Deadly US blizzard cuts off Buffalo and brings misery to millions

At least 48 people are believed to have died in the storm

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Temperatures across swaths of the US remain frigid entering the new week after a brutal winter storm brought Christmas Day danger and misery to millions.

Intense snow and blistering cold gripped the east of the country.

The National Weather Service warned Monday of continued hazardous travel conditions for the coming days with much of the eastern US remaining in “a deep freeze” before “a moderating trend” sets in on Tuesday.

“Conditions are expected to slowly improve as we head into the last week of 2022,” the service said in a Monday morning update.

The UAE embassy in Washington issued a warning to Emiratis in the states affected by the winter storm to "exercise caution."

"We stress the need to follow the safety instructions issued by the US authorities, and to contact the embassy in emergency cases," the embassy said on Monday.

The death toll from the blizzard climbed to least 48 people on Monday, AP reported, with the toll expected to rise.

The extreme weather stretched from the Great Lakes near Canada to the Rio Grande along the border with Mexico, AP said.

About 60 per cent of the US population faced some sort of winter weather advisory or warning, with temperatures drastically below normal from east of the Rocky Mountains to the Appalachians.

A crisis situation unfolded in Buffalo, western New York, as a blizzard left the city marooned and emergency services unable to reach the worst-hit areas.

The state's governor called it an “epic, once-in-a-lifetime” weather disaster.

“It is [like] going to a war zone, and the vehicles along the sides of the roads are shocking,” said New York Governor Kathy Hochul, a native of Buffalo.

Ms Hochul on Sunday evening said residents were still in the throes of a “very dangerous, life-threatening situation” amid 2.4m snow drifts and power cuts, and warned anyone in the area to remain indoors.

More than 200,000 people across several eastern states woke up without power on Christmas morning and many more had their holiday travel plans upended, AFP reported, although the five-day-long storm featuring blizzard conditions and ferocious winds showed signs of easing.

The extreme weather sent wind chill temperatures in all 48 contiguous US states below freezing at the weekend, stranded holiday travellers as thousands of flights were cancelled and trapped residents in ice and snow-encrusted homes.

Officials described historically dangerous conditions in the snow-prone Buffalo region, with hours-long whiteouts and bodies discovered in vehicles and under snow banks as emergency workers struggled to search for those in need of rescue.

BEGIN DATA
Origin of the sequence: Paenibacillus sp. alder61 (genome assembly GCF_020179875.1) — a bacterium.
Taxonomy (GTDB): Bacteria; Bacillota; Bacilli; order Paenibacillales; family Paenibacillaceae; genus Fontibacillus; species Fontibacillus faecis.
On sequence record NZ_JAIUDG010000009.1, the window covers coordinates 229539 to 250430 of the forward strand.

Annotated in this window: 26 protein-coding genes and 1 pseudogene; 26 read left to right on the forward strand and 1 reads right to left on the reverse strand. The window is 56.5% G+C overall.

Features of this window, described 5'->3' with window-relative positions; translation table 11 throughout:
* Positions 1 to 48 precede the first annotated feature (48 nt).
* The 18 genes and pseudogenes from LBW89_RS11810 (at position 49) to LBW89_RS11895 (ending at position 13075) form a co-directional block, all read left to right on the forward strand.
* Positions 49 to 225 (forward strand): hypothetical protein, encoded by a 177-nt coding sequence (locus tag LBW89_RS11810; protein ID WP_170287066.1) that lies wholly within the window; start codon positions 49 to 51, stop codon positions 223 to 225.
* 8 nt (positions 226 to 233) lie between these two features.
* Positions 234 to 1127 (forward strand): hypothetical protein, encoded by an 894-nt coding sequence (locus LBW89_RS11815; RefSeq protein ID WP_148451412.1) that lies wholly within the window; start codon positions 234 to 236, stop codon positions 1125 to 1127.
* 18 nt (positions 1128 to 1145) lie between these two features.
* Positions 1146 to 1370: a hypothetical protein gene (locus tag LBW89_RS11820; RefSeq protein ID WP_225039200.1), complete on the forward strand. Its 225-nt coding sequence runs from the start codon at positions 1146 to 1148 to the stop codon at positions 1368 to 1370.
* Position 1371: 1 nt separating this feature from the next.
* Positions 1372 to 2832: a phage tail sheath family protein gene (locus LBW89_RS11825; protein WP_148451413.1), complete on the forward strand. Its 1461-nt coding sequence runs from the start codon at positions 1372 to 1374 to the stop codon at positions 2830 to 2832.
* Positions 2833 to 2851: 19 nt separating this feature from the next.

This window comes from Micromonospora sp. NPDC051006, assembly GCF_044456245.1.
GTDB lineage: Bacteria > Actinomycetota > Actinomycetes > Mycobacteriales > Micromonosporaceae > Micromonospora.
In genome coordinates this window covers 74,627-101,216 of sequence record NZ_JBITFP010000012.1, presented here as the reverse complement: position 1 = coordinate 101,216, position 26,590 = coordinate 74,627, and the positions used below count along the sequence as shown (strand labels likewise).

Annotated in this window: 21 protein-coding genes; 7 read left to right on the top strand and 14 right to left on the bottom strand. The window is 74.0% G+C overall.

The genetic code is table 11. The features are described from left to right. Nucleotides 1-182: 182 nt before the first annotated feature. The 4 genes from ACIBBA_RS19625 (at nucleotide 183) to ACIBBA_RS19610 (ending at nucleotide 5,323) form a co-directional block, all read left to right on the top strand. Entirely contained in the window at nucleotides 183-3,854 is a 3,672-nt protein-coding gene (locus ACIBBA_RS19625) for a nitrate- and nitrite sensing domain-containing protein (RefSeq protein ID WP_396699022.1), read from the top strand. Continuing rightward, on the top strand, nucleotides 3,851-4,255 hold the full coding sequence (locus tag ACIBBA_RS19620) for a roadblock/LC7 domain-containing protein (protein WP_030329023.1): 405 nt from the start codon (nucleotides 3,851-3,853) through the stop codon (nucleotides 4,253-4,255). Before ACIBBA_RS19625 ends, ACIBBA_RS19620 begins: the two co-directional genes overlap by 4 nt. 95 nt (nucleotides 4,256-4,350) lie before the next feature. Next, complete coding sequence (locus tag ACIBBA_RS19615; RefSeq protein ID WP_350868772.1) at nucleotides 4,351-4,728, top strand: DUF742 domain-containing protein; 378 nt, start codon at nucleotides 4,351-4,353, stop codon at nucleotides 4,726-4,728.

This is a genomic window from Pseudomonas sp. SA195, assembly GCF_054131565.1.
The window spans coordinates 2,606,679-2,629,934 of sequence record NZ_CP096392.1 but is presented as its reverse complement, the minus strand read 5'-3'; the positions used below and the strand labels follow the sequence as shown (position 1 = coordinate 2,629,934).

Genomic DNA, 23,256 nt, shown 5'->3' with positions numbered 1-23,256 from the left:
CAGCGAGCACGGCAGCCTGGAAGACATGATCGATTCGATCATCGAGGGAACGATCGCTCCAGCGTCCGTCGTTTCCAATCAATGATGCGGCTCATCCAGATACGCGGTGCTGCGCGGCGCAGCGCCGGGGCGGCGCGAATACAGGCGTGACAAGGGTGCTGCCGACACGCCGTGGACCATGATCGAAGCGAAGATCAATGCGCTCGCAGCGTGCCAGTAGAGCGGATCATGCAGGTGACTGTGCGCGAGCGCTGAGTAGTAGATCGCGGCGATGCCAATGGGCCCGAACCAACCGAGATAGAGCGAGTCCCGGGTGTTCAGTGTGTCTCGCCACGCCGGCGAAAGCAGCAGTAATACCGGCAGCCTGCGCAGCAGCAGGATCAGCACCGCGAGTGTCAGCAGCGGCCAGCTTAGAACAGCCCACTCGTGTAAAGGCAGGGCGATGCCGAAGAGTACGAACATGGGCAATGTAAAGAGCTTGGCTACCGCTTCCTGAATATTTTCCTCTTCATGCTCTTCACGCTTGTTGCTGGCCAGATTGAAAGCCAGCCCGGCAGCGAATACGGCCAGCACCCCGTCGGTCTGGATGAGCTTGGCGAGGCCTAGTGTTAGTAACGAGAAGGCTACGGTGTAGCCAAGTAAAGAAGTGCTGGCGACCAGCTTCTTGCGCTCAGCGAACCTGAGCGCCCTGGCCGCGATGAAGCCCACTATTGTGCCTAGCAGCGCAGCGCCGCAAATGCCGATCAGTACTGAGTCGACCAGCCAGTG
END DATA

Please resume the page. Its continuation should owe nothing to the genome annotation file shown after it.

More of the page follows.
The city's international airport remains closed until Tuesday and a driving ban is in effect for all of Erie County.

“We now have what will be talked about, not just today but for generations [as] the blizzard of '22,” Ms Hochul said.

The brutality surpassed the devastating snowstorm of 1977 in “intensity, the longevity [and] the ferocity of the winds”, she said.

Due to frozen electric substations, some residents were not expected to regain power until Tuesday, with one frozen substation reportedly buried under 5.5m of snow, a senior county official said.

The National Weather Service warned that blizzard conditions in western New York's Great Lakes region caused by lake-effect snow continued on Sunday, with “additional snow accumulations of [about 60cm to 90cm] through tonight”.

The National Weather Service said on Monday that the major lake-effect snow event downwind of the Great Lakes would end by Tuesday.

One couple in Buffalo, across the border from Canada, told AFP on Saturday that with the roads completely impassable, they would not be making a 10-minute drive to see their family for Christmas.

Travel nightmare

“It is tough because the conditions are just so bad … a lot of fire departments aren't even sending out trucks for calls,” said Rebecca Bortolin, 40.

A broader travel nightmare was in full effect for millions.

The storm, one of the fiercest in decades, forced the cancellation of about 3,000 US flights on Sunday, in addition to 3,500 scrapped on Saturday and close to 6,000 on Friday, according to tracking website Flightaware.com.

Travellers remained stranded or delayed at airports throughout Christmas Day, including in Atlanta, Chicago, Denver, Detroit and New York.

Road ice and whiteout conditions also led to the temporary closure of some of the nation's busiest transport routes, including the cross-country Interstate 70.

Drivers were being warned not to take to the roads as the nation reached what is usually its busiest time of year for travel.

The extreme weather has severely taxed electricity grids, with several utilities urging millions of people to reduce power use to minimise rolling cuts in places such as North Carolina and Tennessee.

At one point on Saturday, about 1.7 million customers were without electricity in the biting cold, according to tracker poweroutage.us.

The figure dropped substantially by Sunday night, although more than 48,000 customers in eastern states still lacked power.

In the Canadian province of British Columbia, a bus accident on Saturday, believed to be caused by icy roads, left four dead and 53 in hospital, including two still in critical condition early on Sunday.

Hundreds of thousands were left without power in Ontario and Quebec, many flights were cancelled in major cities and the passenger train service between Toronto and Ottawa was suspended.

Updated: December 26, 2022, 8:48 PM
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